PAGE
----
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Chapter 3. Flights in a dream and their boundaries.

I thinkmost people who have explored dreams the way I do, have encountered thedifficulty of flying. No matter what I did, whether I flapped my arms asquickly as I could like a bird, or slowly and with effort pushed up from the denseair as if it was water, I could not leave the ground for long. If I got lucky,I could gain about five meters in altitude before inevitably sinking back down.Due to this limitation, I began moving through my dreams through a series ofshort hops and bursts of flight instead. This allowed me to, for example, movefrom roof to roof and traverse a city. In dreams such as these, I would try togradually make my way to the tallest building, so I could glide from there withmy arms outstretched. However, this is when I encountered an unexpectedobstacle: There was a ceiling to my dreams!

Yes, youread right. The tallest buildings inevitably were enclosed by a ceiling, thatresembled the sky only from a distance. Close up, however, it turned out to bean impassable barrier. Once you are at such a height, you can overlook theentire, sometimes not so minute, world of the dream. This world, it turns out,is a closed space, a room of several square kilometers, in each area of which,a new dream and a new plot would unfold. After I had learned this, I began toexplore the boundaries of my dreams, simply walking in straight lines for along time. Sooner or later, I would find the wall of the room. I had discoveredthe border of the dream, and at all cost, I wanted to break through. This,however, turned out to be much more difficult than I could have imagined.

In my dreams, there is also a different type of flight, which gives you a feeling of light weightlessness. Unfortunately, this freedom is only a trick of the dream, a deception in the form of a lure.

Thinking back on one of my first experiments withthis type of flight, I remember flying above Vernadsky Avenue in my native cityof Kiev. I dashed at high speed between the tops of tall poplar trees. Fromthere, I could see beyond Akademgorodok where a forest stretched out on thehorizon and an industrial chimney was blowing swirling white steam into thesky. Something was wrong with my movement, however. I could not fly freely, butwas instead sitting in a canvas seat, which I could only control by leaning alittle to the right or left. The seat was seemingly suspended on invisibleropes that reached into the sky, but no more than five meters above my head. Itwas about as useless a mode of transportation as a swing on a playground. Thefact that this swing was clearly attached to the ceiling of the dream did notbother me at this time, however. I was perfectly happy that I was flying atall. Regardless, even if I had wanted to, I could not have gone further. Themoment I tried to go towards the horizon, I was uncompromisingly lowered backdown to the ground. The dream wouldn't let me go further.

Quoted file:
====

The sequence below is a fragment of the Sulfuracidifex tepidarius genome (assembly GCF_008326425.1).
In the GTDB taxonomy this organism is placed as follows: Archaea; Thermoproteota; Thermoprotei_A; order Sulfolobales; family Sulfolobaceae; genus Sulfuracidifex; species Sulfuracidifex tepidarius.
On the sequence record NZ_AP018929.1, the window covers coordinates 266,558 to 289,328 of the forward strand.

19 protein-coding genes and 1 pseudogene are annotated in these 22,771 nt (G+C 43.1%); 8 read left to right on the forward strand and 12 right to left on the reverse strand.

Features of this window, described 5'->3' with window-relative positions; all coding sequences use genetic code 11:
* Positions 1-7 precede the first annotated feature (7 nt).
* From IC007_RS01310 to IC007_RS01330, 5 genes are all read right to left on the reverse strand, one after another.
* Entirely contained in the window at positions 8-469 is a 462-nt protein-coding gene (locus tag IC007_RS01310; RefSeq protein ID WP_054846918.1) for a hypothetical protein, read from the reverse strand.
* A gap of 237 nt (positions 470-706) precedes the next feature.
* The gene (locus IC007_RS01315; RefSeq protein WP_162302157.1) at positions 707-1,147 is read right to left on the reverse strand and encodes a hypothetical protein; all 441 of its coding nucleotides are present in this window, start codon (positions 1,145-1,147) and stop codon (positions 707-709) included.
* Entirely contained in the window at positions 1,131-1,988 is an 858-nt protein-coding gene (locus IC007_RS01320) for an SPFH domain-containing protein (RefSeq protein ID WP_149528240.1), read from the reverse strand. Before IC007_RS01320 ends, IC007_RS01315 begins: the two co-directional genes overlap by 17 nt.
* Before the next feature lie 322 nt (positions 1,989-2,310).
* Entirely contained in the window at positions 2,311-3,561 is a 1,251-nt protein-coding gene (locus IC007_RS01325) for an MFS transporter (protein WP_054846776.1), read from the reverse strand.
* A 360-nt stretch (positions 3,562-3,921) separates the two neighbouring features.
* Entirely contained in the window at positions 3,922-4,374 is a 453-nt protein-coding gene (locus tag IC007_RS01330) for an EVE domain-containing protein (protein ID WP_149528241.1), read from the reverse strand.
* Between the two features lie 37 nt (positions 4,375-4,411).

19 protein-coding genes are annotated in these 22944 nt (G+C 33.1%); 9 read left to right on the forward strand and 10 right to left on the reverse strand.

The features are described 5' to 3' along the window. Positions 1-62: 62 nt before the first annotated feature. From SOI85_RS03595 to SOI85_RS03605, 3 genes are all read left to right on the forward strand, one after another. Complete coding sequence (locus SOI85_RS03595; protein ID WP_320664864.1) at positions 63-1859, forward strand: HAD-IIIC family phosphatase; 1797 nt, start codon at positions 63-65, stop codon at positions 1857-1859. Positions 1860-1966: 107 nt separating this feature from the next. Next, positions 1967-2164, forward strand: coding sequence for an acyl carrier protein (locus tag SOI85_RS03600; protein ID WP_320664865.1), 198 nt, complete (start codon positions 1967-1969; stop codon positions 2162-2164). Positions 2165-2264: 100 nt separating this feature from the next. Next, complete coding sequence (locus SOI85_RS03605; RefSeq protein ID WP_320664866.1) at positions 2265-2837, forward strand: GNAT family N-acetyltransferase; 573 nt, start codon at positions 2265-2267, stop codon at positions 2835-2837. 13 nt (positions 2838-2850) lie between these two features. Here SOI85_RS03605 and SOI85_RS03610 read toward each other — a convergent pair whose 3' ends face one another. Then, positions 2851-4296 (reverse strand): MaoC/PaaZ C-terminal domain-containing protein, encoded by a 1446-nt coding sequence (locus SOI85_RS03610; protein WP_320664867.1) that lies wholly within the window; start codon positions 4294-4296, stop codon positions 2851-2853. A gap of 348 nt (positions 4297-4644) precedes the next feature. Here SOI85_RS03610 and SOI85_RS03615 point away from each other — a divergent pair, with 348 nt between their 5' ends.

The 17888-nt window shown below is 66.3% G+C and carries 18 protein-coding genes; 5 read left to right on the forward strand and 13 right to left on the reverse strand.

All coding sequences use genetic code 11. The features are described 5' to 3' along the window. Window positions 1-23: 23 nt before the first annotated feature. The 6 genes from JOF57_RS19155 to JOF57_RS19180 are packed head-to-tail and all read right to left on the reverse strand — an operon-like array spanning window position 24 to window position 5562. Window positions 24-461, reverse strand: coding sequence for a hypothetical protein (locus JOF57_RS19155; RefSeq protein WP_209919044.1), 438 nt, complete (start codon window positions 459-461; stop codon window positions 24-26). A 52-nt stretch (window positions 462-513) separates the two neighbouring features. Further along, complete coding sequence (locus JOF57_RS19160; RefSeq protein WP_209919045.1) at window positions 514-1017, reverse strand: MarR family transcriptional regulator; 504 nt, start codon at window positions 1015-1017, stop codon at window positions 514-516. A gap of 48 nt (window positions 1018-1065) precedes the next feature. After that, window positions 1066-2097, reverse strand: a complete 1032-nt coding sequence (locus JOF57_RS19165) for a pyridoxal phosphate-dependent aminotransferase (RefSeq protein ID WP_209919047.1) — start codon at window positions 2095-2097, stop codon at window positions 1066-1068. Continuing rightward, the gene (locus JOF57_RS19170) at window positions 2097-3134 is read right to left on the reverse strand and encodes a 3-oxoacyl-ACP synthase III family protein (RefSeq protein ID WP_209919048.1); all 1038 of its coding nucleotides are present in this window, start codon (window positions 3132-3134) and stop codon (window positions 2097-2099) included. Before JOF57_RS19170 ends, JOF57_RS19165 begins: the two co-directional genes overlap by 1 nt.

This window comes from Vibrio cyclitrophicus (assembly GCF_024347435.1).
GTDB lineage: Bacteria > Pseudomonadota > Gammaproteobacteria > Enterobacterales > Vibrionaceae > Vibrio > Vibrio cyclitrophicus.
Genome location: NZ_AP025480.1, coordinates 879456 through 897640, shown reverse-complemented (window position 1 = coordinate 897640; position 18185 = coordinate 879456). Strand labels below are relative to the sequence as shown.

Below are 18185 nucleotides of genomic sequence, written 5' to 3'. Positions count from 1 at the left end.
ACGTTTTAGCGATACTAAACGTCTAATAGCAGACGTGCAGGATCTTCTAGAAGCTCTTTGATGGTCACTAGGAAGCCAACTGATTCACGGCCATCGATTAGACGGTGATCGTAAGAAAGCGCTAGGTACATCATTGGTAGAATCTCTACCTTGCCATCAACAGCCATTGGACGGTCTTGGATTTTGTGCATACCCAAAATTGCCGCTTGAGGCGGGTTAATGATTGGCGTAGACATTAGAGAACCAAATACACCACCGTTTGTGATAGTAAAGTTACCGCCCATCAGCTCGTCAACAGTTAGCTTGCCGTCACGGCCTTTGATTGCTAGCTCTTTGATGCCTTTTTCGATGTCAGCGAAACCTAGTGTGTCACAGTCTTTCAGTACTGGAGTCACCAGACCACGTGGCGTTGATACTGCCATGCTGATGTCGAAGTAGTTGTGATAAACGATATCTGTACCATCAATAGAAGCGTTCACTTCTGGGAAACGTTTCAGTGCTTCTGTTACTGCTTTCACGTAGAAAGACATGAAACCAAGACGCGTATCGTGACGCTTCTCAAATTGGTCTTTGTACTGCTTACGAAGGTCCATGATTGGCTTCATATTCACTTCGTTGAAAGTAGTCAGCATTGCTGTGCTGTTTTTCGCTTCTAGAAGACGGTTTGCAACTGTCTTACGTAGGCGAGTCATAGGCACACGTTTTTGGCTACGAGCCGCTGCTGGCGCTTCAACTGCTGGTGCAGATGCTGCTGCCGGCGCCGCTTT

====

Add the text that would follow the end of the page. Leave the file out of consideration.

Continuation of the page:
Afterthis, I continued to fly in this fashion in my dreams.Every time, I was given some object like a rope that lifted me up and swung methrough the sky in a smooth motion. I was never allowed to go higher orfurther, however. Every subsequent time I had this dream, it only made menotice its limitations more.

Recently I dreamed that I was selected as one of a few artists to fly in a new space rocket (I am an artist, that part was not a dream). I am delighted, even though by that time I have realized that I am only dreaming, and I deliberately play along to not ruin my chances. After all, I am promised a journey to space, far beyond the enclosed world I am in. And then I am in a light weight space suit already, together with other guests from different cultural and scientific fields. We are sitting in a stunning, albeit evidently smaller than live-size, rocket. The countdown to takeoff begins: 10, 9, 8, 7, 6, 5, 4, 3, 2, 1, Go. The rocket takes off rapidly, which I can watch with enthusiasm through the large window in front of me. And what do you think I see a few seconds later? The rocket stops in front of the most conventional ceiling, and, changing trajectory, smoothly continues further in a horizontal line to the ground. Not even fast, but rather as if some kind of crane is lifting it. And then we are lowered to the ground completely, in the middle of a city that looks somehow like New York City.